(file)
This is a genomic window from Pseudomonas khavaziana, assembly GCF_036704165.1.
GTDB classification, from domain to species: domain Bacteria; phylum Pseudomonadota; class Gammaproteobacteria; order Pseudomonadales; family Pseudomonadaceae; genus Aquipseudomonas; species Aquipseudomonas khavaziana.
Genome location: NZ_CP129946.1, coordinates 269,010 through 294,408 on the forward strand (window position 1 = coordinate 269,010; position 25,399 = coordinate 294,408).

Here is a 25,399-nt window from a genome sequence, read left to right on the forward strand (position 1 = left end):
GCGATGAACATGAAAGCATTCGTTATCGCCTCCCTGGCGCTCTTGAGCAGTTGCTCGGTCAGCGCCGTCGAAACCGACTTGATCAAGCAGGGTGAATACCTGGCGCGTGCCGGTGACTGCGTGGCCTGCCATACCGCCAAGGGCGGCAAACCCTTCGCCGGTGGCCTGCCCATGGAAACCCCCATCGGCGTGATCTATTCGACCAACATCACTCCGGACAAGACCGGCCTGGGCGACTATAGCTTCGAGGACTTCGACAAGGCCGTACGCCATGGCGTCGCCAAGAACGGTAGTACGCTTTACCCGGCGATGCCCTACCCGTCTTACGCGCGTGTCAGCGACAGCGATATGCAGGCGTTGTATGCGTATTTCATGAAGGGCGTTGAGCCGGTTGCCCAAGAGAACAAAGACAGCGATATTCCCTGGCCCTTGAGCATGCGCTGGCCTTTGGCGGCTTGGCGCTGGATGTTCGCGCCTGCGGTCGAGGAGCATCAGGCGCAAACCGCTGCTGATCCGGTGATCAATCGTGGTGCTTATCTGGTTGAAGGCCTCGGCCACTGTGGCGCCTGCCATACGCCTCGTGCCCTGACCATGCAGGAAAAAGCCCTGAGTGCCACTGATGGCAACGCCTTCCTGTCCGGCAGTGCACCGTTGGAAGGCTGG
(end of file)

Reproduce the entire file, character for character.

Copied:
This is a genomic window from Pseudomonas khavaziana, assembly GCF_036704165.1.
GTDB classification, from domain to species: domain Bacteria; phylum Pseudomonadota; class Gammaproteobacteria; order Pseudomonadales; family Pseudomonadaceae; genus Aquipseudomonas; species Aquipseudomonas khavaziana.
Genome location: NZ_CP129946.1, coordinates 269,010 through 294,408 on the forward strand (window position 1 = coordinate 269,010; position 25,399 = coordinate 294,408).

Here is a 25,399-nt window from a genome sequence, read left to right on the forward strand (position 1 = left end):
GCGATGAACATGAAAGCATTCGTTATCGCCTCCCTGGCGCTCTTGAGCAGTTGCTCGGTCAGCGCCGTCGAAACCGACTTGATCAAGCAGGGTGAATACCTGGCGCGTGCCGGTGACTGCGTGGCCTGCCATACCGCCAAGGGCGGCAAACCCTTCGCCGGTGGCCTGCCCATGGAAACCCCCATCGGCGTGATCTATTCGACCAACATCACTCCGGACAAGACCGGCCTGGGCGACTATAGCTTCGAGGACTTCGACAAGGCCGTACGCCATGGCGTCGCCAAGAACGGTAGTACGCTTTACCCGGCGATGCCCTACCCGTCTTACGCGCGTGTCAGCGACAGCGATATGCAGGCGTTGTATGCGTATTTCATGAAGGGCGTTGAGCCGGTTGCCCAAGAGAACAAAGACAGCGATATTCCCTGGCCCTTGAGCATGCGCTGGCCTTTGGCGGCTTGGCGCTGGATGTTCGCGCCTGCGGTCGAGGAGCATCAGGCGCAAACCGCTGCTGATCCGGTGATCAATCGTGGTGCTTATCTGGTTGAAGGCCTCGGCCACTGTGGCGCCTGCCATACGCCTCGTGCCCTGACCATGCAGGAAAAAGCCCTGAGTGCCACTGATGGCAACGCCTTCCTGTCCGGCAGTGCACCGTTGGAAGGCTGG